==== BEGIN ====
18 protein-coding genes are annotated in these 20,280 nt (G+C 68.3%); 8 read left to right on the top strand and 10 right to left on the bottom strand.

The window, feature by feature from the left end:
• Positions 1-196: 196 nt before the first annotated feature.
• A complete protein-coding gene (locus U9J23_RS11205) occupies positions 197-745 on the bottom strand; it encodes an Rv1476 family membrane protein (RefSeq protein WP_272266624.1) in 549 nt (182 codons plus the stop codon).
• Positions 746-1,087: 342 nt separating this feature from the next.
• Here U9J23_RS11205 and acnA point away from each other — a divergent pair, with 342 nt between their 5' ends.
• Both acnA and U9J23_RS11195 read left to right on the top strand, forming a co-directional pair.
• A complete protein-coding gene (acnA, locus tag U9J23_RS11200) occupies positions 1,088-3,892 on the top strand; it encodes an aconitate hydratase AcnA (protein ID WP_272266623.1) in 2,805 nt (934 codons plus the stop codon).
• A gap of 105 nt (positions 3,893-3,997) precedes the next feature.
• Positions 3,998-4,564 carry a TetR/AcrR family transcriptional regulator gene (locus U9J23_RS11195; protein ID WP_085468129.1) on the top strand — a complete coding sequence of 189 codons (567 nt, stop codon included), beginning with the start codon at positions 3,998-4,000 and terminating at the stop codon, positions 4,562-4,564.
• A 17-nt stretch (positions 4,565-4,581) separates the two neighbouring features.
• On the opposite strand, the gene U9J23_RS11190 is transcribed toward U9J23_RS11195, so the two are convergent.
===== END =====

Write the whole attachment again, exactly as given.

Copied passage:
18 protein-coding genes are annotated in these 20,280 nt (G+C 68.3%); 8 read left to right on the top strand and 10 right to left on the bottom strand.

The window, feature by feature from the left end:
• Positions 1-196: 196 nt before the first annotated feature.
• A complete protein-coding gene (locus U9J23_RS11205) occupies positions 197-745 on the bottom strand; it encodes an Rv1476 family membrane protein (RefSeq protein WP_272266624.1) in 549 nt (182 codons plus the stop codon).
• Positions 746-1,087: 342 nt separating this feature from the next.
• Here U9J23_RS11205 and acnA point away from each other — a divergent pair, with 342 nt between their 5' ends.
• Both acnA and U9J23_RS11195 read left to right on the top strand, forming a co-directional pair.
• A complete protein-coding gene (acnA, locus tag U9J23_RS11200) occupies positions 1,088-3,892 on the top strand; it encodes an aconitate hydratase AcnA (protein ID WP_272266623.1) in 2,805 nt (934 codons plus the stop codon).
• A gap of 105 nt (positions 3,893-3,997) precedes the next feature.
• Positions 3,998-4,564 carry a TetR/AcrR family transcriptional regulator gene (locus U9J23_RS11195; protein ID WP_085468129.1) on the top strand — a complete coding sequence of 189 codons (567 nt, stop codon included), beginning with the start codon at positions 3,998-4,000 and terminating at the stop codon, positions 4,562-4,564.
• A 17-nt stretch (positions 4,565-4,581) separates the two neighbouring features.
• On the opposite strand, the gene U9J23_RS11190 is transcribed toward U9J23_RS11195, so the two are convergent.